11-30-11-peo-house-cover-pic.jpgThe holidays are about family, taking time to enjoy the simple things in life and remembering slower, sweeter times. There are many who have a hard time making that happen. It’s more about over-extended budgets, over-filled calendars, frenzied baking marathons and last-minute shopping.

It wasn’t always that way though. There was a time when the holidays were much less expensive and more family-centric. On Dec.4, at the Museum of the Cape Fear, peek into the past at the Holiday Jubilee and see what the holidays were like in Fayetteville during the Victorian era.

From 1-5 p.m. visitors are invited to a fun-filled day including musical concerts from acapella group Oakwood Waits, performances by A Fairy Tale Affair, ornament making and cooking in the Poe House kitchen.
See the Poe House adorned in period fashion with early 20th century accents and activities at every turn. It’s a different kind of hustle and bustle here — one that soothes the soul and calms the nerves, and even rejuvenates the spirit.

So take a moment, sit a spell on the porch and listen to the harmony of Oakwood Waits as they perform melodies that call back to an earlier time.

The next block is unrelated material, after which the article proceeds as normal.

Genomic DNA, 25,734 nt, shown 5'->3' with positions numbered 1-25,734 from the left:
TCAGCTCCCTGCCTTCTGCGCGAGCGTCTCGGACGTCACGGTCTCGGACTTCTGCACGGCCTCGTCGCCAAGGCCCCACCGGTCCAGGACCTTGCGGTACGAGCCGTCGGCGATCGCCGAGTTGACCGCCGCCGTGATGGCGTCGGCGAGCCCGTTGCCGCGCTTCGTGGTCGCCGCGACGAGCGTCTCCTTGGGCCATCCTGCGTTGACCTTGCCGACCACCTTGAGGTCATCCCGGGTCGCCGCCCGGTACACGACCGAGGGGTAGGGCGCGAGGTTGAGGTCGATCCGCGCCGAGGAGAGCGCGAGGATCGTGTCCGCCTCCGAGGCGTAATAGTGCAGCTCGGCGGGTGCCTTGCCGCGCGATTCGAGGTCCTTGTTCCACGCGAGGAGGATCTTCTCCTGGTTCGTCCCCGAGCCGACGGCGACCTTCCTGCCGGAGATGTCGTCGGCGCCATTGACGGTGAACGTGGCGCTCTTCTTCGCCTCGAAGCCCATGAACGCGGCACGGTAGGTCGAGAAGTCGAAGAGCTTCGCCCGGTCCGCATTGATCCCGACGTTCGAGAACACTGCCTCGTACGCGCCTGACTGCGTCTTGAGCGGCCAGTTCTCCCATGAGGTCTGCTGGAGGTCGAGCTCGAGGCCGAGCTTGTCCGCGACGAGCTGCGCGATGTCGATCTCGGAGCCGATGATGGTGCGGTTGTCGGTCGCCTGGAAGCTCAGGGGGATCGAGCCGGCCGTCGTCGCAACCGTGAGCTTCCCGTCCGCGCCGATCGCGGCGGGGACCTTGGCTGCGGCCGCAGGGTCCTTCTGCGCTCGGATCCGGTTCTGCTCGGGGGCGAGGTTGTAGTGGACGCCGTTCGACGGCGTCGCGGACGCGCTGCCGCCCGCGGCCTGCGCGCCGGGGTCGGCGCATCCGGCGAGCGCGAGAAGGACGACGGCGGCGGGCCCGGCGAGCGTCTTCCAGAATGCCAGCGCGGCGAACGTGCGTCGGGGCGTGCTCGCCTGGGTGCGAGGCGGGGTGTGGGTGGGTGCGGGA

“Oakwood Waits is a wonderful singing group out of Raleigh,” said Leisa Greathouse, curator of education at the Museum of the Cape Fear. “One of the exciting things about having them here is that not only are they great performers, but they will be having meet and greets in between performances so people will have a chance to talk to them about their music.”
Dressed in red and green ball gowns, Princess Emily and Princess Anna of A Fairy Tale Affairs, will perform 13 traditional carols incorporated into a Christmas production. This is sure to captivate the youngest visitors and ignite their Christmas spirit.

“We’ll also have a crafting area where children can come and make what are called scrap ornaments,” said Greathouse. “They are called scrap ornaments because children used to cut pictures out of magazines and things like that and make these out of scrap paper.”

An addition to the annual celebration, this year the local doll clubs are involved. They are providing their expertise and even more significantly, access to their prized doll collections, which are part of the decorations in the parlor. These doll clubs have a national membership with the United Federation of Doll Clubs, Inc. A large variety of dolls and toys representing the early 1900s will indeed make the parlor “all dolled up.”

“The collections that these collectors have are amazing,” said Greathouse. “They represent many different countries and cultures and are representative of the kind of toys children had in the early 1900s. This is a very unique opportunity to share their passion with the public while educating them as well.”

Admission is free. Find out more by calling 486-1330 or visiting www.museumofthecapefear.com.

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